As the physical environment changes, ensuring that land use regulations and buildings codes consider future conditions will be key in enhancing the City’s resilience, especially in the built environment. In order to meet present and future needs, land use and building codes must allow for adaptability and be informed by the best available climate and sea level rise projections. In addition, to reduce greenhouse gas emissions from the building sector and save money, the City is improving energy efficiency through retrofits, LEED requirements, and encouraging green buildings.
Miami 21, City of Miami's zoning code, takes a holistic, New Urbanism approach to land use and urban planning by emphasizing a denser, more walkable urban core. Amending Miami 21 is one way the City is ensuring that Miami is future-ready.
Amendments to Miami 21 in response to climate change and sea level rise include:
- Density bonuses offered for exceeding green building certification levels (as per Section 3.14.3 of Miami 21)1.
- Expanding freeboard elevation allowances to provide greater protection from storm surge as the seas rise.
- Incorporating resilience reviews when approving special area plans.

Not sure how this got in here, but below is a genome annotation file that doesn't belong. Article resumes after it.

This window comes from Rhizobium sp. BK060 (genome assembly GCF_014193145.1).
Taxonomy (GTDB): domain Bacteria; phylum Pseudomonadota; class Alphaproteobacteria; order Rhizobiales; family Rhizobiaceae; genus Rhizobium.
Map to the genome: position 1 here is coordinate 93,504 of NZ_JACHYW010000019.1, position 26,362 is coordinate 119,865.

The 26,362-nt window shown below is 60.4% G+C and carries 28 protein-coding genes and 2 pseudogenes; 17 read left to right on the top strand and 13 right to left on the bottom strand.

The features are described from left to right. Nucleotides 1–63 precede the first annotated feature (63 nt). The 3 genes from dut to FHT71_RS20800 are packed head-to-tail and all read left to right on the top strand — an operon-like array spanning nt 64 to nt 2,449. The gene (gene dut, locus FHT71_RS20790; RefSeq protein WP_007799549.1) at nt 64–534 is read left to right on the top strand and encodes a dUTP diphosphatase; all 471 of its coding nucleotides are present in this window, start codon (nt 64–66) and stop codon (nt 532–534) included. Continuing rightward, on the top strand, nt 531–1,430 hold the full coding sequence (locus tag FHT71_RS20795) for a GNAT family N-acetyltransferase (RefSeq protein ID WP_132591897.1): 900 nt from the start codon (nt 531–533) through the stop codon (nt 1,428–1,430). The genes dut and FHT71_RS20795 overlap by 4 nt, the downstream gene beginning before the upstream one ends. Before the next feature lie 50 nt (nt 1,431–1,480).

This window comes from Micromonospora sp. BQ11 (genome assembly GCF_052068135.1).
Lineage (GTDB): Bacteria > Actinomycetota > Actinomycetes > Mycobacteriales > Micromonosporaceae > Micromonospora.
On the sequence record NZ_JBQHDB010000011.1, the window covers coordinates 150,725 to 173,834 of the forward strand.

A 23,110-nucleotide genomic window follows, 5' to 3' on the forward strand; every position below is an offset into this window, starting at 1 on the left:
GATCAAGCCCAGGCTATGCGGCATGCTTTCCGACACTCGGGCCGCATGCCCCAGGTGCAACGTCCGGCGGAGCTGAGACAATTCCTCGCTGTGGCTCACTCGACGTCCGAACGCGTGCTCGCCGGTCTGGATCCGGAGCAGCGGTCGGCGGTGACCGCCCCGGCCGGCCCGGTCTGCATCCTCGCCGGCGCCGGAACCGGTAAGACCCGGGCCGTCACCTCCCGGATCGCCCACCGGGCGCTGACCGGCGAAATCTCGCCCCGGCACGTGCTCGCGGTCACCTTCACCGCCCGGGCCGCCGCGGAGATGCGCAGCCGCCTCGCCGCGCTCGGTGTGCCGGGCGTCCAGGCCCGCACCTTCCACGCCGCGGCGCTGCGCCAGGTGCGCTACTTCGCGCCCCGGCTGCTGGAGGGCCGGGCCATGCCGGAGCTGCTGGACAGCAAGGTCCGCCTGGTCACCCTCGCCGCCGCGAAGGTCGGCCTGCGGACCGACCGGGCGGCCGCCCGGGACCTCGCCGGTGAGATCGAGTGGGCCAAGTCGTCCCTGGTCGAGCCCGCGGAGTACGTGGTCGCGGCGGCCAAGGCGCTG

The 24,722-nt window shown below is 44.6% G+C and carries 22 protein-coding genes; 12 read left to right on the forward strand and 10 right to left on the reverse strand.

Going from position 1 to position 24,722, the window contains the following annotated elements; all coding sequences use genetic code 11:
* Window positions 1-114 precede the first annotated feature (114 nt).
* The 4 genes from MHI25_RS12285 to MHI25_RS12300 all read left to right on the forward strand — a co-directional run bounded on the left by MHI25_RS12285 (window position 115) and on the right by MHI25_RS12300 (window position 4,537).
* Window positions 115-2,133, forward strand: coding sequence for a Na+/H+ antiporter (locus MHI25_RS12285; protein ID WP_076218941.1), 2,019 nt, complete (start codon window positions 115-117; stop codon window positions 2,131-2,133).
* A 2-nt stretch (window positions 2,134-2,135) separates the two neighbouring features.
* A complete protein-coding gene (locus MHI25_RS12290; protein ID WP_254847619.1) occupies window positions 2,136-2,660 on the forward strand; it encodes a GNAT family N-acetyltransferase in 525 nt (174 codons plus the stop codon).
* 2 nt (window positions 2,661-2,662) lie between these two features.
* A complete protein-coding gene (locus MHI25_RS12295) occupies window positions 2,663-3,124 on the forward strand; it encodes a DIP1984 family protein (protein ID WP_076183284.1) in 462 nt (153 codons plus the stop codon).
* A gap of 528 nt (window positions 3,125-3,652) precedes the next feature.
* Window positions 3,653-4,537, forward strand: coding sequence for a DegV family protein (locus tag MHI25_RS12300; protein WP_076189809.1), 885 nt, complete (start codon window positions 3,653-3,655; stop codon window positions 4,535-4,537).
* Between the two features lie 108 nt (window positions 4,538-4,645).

The City of Miami has the following requirements and incentives for green building:
- Expedited permitting is offered for green buildings as per Section 10-4(b)(3)(m) of the City of Miami Code of Ordinances.2
- Permit fees are waived and permitting is expedited for residences looking to install rooftop solar.
- Per Section 3.13.1b of the City of Miami zoning code, all new construction over 50,000 square feet must be LEED Silver certified.3
Actions taken to reduce greenhouse gas emissions from electricity:
- The City completed its first energy efficiency retrofits from 2010-2013. Annual electricity and maintenance savings of over $300,000 was achieved.
- As of early 2019, 8 of the City’s parks will have their sports field lights upgraded to LEDs.
- A 0.5MW solar array will be installed in Bayfront Park.